The Court of Appeal in London rejected her appeal on Friday following an appeal in October.

Judge Sue Carr said: “It could be argued that the decision in Ms. Begum’s case was harsh. It could also be argued that Ms Begum is the author of her own misfortune.

“But it is not for this court to agree or disagree with either point of view. Our only task is to assess whether the deprivation decision was unlawful.

“We have concluded it was not and the appeal is dismissed.”

The government welcomed the ruling.

“Our priority remains maintaining the safety and security of the UK and we will robustly defend any decision made in doing so,” a spokesperson for the interior ministry said.

HEATED DEBATE

Friday’s ruling is the latest chapter in a long-running legal battle which has already reached the United Kingdom’s Supreme Court – and could do so again.

Begum’s case has been the subject of heated debate in Britain, between those who argue she willingly joined a terrorist group and others who say she was a child when she left, or should face justice for any alleged crimes in Britain.

She left London in 2015, aged 15, and traveled with two school friends to Syria, where she married a Daesh fighter and gave birth to three children, all of whom died as infants.

Begum has been in the Al-Roj camp since 2019, with thousands of other foreign women and children.

Begum’s lawyer, Samantha Knights, had told the Court of Appeal that Britain had a legal duty to consider whether she was a potential victim of trafficking, or if there had been any failures by the state before removing her British citizenship.

She also argued that Begum’s entry into Syria was “facilitated by a Canadian agent” working for Daesh – an allegation which first emerged in 2015.

However, lawyers representing the British government said the decision to revoke someone’s citizenship must be “focused on the risks posed by the individual, irrespective of how they might have come to be a risk.”


Taliban authorities execute two convicted murderers in football stadium

Updated 23 February 2024
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Taliban authorities execute two convicted murderers in football stadium

  • Both men were executed by multiple gunshots as thousands gathered to witness the executions 
  • Taliban scholars in Afghanistan have employed one of the most severe interpretations of Shariah law

GHAZNI, Afghanistan: Taliban authorities publicly executed two men convicted of murder in a football stadium in eastern Afghanistan on Thursday, according to an AFP journalist at the scene.

Both men were executed by multiple gunshots to the back in Ghazni city after Supreme Court official Atiqullah Darwish read aloud a death warrant signed by Taliban Supreme Leader Hibatullah Akhundzada.

“These two people were convicted of the crime of murder,” Darwish said. “After two years of trial in the courts of the country, the order has been signed.”

Thousands of people gathered in the stadium to witness the executions.

Families of the convicted men’s victims were present, including women and children, and were asked if they wanted to grant the condemned a last-minute reprieve, but they declined in both cases.

Relatives were also offered to carry out the execution themselves, in line with Taliban government implementation of Islamic law, but members of the security forces killed both men after they refused.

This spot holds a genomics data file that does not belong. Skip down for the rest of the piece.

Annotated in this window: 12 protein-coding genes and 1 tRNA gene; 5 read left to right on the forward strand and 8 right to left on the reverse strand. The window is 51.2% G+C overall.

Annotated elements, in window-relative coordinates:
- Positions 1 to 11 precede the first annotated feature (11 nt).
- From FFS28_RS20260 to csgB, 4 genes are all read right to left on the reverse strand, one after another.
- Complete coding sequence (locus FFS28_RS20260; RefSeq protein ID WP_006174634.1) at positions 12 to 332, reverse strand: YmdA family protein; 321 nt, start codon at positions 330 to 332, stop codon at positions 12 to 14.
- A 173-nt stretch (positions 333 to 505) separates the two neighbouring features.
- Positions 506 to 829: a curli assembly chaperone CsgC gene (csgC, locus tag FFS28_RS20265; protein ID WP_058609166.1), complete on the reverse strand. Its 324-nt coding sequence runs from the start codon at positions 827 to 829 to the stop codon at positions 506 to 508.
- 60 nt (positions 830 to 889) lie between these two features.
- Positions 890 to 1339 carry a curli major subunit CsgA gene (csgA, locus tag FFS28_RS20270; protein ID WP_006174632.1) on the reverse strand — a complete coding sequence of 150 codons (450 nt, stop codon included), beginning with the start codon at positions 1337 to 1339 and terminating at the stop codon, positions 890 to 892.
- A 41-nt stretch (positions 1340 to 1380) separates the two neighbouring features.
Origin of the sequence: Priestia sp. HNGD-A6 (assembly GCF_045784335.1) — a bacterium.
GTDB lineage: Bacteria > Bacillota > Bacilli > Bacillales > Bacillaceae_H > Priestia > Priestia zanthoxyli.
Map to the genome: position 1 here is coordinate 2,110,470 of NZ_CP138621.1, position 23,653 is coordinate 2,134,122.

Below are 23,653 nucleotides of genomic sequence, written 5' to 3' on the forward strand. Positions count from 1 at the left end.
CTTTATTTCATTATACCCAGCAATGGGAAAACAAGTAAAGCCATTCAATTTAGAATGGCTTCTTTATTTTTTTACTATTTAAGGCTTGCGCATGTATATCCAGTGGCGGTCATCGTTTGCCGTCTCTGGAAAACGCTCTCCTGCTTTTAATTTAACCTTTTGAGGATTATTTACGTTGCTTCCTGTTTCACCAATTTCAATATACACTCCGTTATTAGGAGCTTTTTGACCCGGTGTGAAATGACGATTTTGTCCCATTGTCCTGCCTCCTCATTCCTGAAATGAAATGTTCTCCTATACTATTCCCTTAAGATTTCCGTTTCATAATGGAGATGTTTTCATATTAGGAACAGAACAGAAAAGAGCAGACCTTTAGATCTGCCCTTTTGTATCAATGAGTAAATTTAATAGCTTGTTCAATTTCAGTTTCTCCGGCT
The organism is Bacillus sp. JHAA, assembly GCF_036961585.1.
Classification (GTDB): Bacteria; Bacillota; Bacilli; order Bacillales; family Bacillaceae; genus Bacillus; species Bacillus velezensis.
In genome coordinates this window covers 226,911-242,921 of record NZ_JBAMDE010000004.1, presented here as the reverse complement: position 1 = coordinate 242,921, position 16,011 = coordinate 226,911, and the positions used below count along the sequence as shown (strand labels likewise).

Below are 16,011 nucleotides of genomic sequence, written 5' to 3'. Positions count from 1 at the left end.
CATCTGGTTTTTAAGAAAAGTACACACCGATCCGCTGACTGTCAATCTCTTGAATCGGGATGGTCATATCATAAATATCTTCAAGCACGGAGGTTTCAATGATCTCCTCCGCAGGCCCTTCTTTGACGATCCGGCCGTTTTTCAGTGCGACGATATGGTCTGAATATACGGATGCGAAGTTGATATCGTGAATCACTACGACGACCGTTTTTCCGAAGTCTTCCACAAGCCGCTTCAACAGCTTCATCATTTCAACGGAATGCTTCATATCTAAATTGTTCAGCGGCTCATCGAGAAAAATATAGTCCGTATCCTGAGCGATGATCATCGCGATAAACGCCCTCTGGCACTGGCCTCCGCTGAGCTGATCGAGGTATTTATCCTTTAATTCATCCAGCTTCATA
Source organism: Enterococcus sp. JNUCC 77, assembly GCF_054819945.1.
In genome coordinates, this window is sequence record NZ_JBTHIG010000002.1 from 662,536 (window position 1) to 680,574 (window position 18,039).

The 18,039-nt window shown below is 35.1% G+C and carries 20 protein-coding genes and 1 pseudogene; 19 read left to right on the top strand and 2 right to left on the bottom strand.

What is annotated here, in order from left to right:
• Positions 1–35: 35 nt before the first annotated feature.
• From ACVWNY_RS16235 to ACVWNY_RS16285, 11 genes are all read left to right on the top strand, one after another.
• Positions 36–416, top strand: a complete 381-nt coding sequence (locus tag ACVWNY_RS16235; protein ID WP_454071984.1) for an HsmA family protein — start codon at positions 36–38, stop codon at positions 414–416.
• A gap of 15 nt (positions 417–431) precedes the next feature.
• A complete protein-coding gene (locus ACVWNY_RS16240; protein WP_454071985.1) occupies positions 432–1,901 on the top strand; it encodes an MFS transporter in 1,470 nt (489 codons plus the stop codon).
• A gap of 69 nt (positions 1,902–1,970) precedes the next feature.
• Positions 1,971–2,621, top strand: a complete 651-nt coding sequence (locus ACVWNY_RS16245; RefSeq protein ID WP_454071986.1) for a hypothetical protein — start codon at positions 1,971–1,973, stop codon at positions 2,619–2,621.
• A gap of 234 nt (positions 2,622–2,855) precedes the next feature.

The executed were identified as Said Jamal and Gul Khan, both guilty of knife murders in September 2017 and January 2022 respectively, according to a Supreme Court statement.

The statement said Akhundzada had conducted an “extraordinary investigation” into their cases.

The Taliban administration in Kabul has not been officially recognized by any other government since it took power in 2021 and installed its strict interpretation of Islamic law.

Akhundzada ordered judges in 2022 to fully implement all aspects of Islamic law — including “eye for an eye” punishments known as “qisas.”

Islamic law, or sharia, acts as a code of living for Muslims worldwide, offering guidance on issues such as modesty, finance and crime.

However, interpretations vary according to local custom, culture and religious schools of thought.

Taliban scholars in Afghanistan have employed one of the most severe interpretations of the code, including capital and corporal punishments little used by most modern Muslim states.

Hundreds of millions of dollars were spent building a new judicial system under the last foreign-backed government, a combination of Islamic and secular law with qualified prosecutors, defense lawyers and judges.

However, many Afghans complained of corruption, bribery and the slow delivery of justice.

Public executions were common during the Taliban’s first rule from 1996 to 2001.

Thursday’s executions are believed to be the third and fourth death penalties meted out since the Taliban authorities returned to power.

The first two had also been convicted of murder.

There have been regular public floggings for other crimes, however, including theft, adultery and alcohol consumption.

The last reported execution was carried out in June 2023, when a convicted murderer was shot dead in the grounds of a mosque in Laghman province in front of some 2,000 people.

The UN mission in Afghanistan, UNAMA, condemned the use of capital punishment in a post on social media later Thursday, urging the authorities “to establish an immediate moratorium on the use of the death penalty, as a step toward its abolition.”